Although a complete silhouette would have demonstrated "shape" just as well the subtle light leaking into the shadows around the object gives further visual clues. This changes the image from a 2 dimensional silhouette to an image which is 3 dimensional and has more depth.
Image 2 - Shape
By using the sun as a light source and side lighting the object its shadow demonstrates shape but in a completely different manner.
Lighting to demonstrate form
In order to demonstrate form in an object variations of light and shade are required. This gives an object a 3 dimensional appearance. The position of any light source will have an effect on the degree to which form is revealed as will the strength of the light source. Lighting which is too direct will produce very strong highlights and shadows which may reduce the appearance of subtle contours likewise lighting which is too soft or diffuse will produce flat results and reduced contrast.
The following 2 images demonstrate the use of lighting to show form.
Image 3 - Form
In the first of the two images the object is lit at a 45 degree angle to the side and slightly in front. A black reflector is placed opposite the light source to block reflected light and help deepen the shadows.
Image 4 - Form
In this instance the object was placed on a sheet of black perspex and lit at a 45 degree angle from above and slightly behind. This achieved the required reflection on the perspex and was quite straightforward. Achieving the correct angle of view with the camera to capture the reflection required a little experimentation but eventually produced an image which I am happy also demonstrates the objects form.
Image 5 - Colour
Image 6 - Texture
The aim here is to accentuate the objects texture with directional lighting immediately above and at a very shallow angle.
Due to the fact that the object is curved it has been difficult to demonstrate the texture as well as I would have liked. Where the light strikes the top of the object the texture is less obvious. Also towards the bottom of the image the shadows are more pronounced, however reflecting any light back onto the object reduces the appearance of the texture. After a few further attempts I have been unable to find a better way to light the object to show its texture, however I feel this is more to do with the choice of subject then my understanding of lighting techniques.
This image is one of the two to be taken in a lighting style of my choice. I have seen photographic images which attempt to emulate the style of lighting used in old masters paintings and thought it would be interesting to try my own version here. An example of the lighting/painting style I am referring to can be seen in Vincent Van Gogh - Still life with Bible.
|Courtesy of Bridgeman Education Library|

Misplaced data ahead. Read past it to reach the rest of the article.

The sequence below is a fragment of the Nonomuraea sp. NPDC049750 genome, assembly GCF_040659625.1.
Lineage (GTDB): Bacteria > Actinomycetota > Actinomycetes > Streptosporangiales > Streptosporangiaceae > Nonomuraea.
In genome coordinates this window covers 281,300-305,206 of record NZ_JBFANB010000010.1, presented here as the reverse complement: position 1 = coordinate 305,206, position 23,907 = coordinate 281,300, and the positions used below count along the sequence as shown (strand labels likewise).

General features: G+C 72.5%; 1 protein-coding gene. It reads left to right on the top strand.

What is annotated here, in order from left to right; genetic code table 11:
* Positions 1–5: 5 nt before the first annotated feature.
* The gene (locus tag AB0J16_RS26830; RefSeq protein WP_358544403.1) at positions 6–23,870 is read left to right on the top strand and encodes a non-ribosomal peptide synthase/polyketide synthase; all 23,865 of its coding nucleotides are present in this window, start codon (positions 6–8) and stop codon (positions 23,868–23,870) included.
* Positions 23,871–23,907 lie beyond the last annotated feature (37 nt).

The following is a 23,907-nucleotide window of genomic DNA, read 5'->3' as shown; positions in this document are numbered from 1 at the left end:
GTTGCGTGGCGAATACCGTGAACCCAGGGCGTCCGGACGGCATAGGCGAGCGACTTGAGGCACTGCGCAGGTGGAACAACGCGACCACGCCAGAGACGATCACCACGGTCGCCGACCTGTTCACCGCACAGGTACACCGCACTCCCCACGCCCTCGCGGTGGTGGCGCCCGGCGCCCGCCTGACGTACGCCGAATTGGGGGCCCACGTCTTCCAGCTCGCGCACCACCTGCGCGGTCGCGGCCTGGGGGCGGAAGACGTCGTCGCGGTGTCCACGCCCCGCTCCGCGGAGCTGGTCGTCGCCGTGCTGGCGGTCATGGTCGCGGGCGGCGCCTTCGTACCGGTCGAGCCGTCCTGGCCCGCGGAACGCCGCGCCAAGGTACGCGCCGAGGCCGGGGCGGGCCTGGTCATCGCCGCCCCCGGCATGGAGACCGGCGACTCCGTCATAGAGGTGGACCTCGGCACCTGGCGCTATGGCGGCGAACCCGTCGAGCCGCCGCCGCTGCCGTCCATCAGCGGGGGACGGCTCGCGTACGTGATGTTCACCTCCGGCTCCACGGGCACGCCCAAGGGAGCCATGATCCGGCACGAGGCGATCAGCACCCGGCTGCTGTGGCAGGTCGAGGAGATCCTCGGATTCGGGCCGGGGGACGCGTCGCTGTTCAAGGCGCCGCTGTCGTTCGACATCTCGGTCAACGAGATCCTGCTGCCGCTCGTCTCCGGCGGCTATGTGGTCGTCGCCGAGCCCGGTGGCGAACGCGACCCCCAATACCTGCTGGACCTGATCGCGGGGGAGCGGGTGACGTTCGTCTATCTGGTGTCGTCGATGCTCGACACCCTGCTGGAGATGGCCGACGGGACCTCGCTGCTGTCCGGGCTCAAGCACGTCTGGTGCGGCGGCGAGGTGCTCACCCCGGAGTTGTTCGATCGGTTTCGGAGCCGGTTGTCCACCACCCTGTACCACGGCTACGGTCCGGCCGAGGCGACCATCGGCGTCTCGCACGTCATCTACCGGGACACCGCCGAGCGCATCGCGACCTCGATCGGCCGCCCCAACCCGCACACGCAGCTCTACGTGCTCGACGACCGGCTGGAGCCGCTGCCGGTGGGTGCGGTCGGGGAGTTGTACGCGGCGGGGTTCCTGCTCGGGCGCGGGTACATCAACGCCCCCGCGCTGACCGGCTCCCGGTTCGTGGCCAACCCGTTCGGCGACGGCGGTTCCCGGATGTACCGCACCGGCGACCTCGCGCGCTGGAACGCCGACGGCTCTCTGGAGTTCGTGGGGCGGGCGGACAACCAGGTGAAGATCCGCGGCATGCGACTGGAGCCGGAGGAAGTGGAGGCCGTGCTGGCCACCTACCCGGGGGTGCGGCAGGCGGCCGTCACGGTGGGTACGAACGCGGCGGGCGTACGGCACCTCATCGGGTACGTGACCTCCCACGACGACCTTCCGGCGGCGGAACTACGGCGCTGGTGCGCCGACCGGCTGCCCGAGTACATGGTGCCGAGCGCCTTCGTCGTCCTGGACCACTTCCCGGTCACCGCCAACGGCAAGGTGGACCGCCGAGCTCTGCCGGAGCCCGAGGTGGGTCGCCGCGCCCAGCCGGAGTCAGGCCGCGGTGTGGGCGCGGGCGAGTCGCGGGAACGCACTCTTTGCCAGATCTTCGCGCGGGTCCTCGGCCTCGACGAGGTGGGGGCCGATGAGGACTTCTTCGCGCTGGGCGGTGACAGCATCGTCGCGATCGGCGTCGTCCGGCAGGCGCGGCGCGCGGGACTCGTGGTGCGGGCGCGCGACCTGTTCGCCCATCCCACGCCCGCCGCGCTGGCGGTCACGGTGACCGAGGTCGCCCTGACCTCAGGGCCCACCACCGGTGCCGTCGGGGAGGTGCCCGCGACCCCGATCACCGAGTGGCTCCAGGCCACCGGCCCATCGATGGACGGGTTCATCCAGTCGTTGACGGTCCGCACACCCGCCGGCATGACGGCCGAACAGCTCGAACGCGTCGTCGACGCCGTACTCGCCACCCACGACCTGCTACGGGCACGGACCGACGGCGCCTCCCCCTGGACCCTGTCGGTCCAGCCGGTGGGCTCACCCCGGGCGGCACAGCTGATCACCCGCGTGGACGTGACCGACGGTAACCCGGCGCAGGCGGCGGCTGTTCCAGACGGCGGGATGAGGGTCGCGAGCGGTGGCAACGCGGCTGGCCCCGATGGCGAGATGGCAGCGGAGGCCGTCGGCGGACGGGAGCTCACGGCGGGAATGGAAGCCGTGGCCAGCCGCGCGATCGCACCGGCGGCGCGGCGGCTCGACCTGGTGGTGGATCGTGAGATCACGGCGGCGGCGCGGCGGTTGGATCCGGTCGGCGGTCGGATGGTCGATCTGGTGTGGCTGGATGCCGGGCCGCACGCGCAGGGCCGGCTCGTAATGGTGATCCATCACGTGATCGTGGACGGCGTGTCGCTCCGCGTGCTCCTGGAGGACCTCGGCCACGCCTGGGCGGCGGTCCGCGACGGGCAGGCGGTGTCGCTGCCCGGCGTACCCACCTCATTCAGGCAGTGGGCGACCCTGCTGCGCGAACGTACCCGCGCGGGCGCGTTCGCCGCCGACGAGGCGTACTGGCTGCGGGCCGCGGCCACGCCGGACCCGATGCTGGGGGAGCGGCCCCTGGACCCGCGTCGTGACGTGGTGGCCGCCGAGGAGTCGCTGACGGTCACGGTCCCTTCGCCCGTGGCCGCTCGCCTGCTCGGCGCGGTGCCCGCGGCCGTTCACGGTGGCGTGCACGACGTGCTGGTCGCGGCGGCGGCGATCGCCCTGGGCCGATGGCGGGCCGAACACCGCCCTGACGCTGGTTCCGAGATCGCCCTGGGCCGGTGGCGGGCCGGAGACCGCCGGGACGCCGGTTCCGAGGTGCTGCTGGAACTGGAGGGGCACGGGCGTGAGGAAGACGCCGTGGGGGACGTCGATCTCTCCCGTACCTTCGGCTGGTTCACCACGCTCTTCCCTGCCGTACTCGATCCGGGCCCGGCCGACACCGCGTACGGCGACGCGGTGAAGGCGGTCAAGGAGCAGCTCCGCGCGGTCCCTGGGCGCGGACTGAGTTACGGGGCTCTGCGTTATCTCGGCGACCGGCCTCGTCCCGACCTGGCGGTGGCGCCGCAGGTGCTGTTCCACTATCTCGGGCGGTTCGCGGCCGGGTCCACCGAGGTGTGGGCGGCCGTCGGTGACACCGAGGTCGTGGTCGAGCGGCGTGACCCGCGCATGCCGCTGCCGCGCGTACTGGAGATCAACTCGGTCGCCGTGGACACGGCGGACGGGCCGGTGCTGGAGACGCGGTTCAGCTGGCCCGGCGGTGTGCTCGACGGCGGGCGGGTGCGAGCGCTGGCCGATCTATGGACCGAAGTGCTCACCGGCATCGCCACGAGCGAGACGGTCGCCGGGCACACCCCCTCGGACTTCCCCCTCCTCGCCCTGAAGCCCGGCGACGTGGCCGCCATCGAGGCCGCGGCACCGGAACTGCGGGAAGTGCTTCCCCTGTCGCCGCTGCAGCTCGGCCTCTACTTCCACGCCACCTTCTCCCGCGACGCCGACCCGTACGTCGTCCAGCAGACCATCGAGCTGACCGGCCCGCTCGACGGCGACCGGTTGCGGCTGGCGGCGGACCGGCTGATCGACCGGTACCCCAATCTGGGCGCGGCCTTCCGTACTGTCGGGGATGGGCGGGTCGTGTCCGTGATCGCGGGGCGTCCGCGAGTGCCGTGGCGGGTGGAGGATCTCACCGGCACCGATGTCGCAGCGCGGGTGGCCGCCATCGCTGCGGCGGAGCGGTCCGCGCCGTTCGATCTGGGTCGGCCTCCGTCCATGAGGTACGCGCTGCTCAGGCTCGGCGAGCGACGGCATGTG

The final image in the series.
Friday, 4 January 2013
Assignment 4 is complete and has been posted to my tutor. There's no point in me telling you how late it is or why. If you've read any of my previous posts you'll know I have only managed to send in an assignment on time once. The reasons for them being late or should I say excuses have been varied.
Section 4 of TAOP course is very long and it takes a while to go through the various exercises. Not only are there quite a few exercises but some require particular lighting styles e.g. lighting from dawn till dusk which slows things down a bit.
In general this section of the course has been the most enlightening for me (no pun intended) - especially learning new techniques for lighting tricky objects like glass. The recommended text "Light, Science and Magic - An introduction to photographic lighting" has been invaluable and I'm sure I will return to it many times for reference.
I feel like I went back to school to study science in this module, especially when reading through the required text, but it has been useful to refresh my knowledge of the physics of light. Lighting can make or break an image. It elevates something ordinary to something extraordinary. Sometimes a photographer gets lucky and great lighting presents itself when out taking pictures but even then you need to know how to make best use of it to create the best possible image. Artificial lighting also needs to be manipulated to create the best effect.
In terms of the images for the assignment I had my usual quandary about which "object" I should use. I initially thought of staying away from some sort of still life set up as this was the easier option and had made a few experimental images using my daughter and studio lighting instead. A few of these images can be seen in the previous post. Looking at other students work showed that many had also created some sort of still life which was another reason I wanted to do something a little different.
In the end I happened to come across a comment made by an OCA tutor (not my own) on the OCA student site which referred to this assignment and stated that it should be possible to complete it within a morning. Really? I'm obviously putting way too much thought into it. So I went back to my original idea. As the assignments make up 70% of the mark given overall I would have thought a little more work than that was required. However elaborate or more inventive set ups take more time.
Aside from the exercises and assignment in this section I have been studying or reading about other photographers work constantly, either in books/magazines, at exhibitions or on line. Unfortunately not a lot of this other work makes it into my learning log/blog which is something I must remedy before I apply for formal assessment. I do feel however that I am beginning to look at images with a more considered eye and trying to "deconstruct" the images not only in terms of lighting or composition but also in terms of any meaning or emotional intent.
The images I have produced for this assignment are competent but not very creative or in any way developing an individual style. Not that I am aware of anyway. It will be interesting to see if my tutor thinks I am making any progress.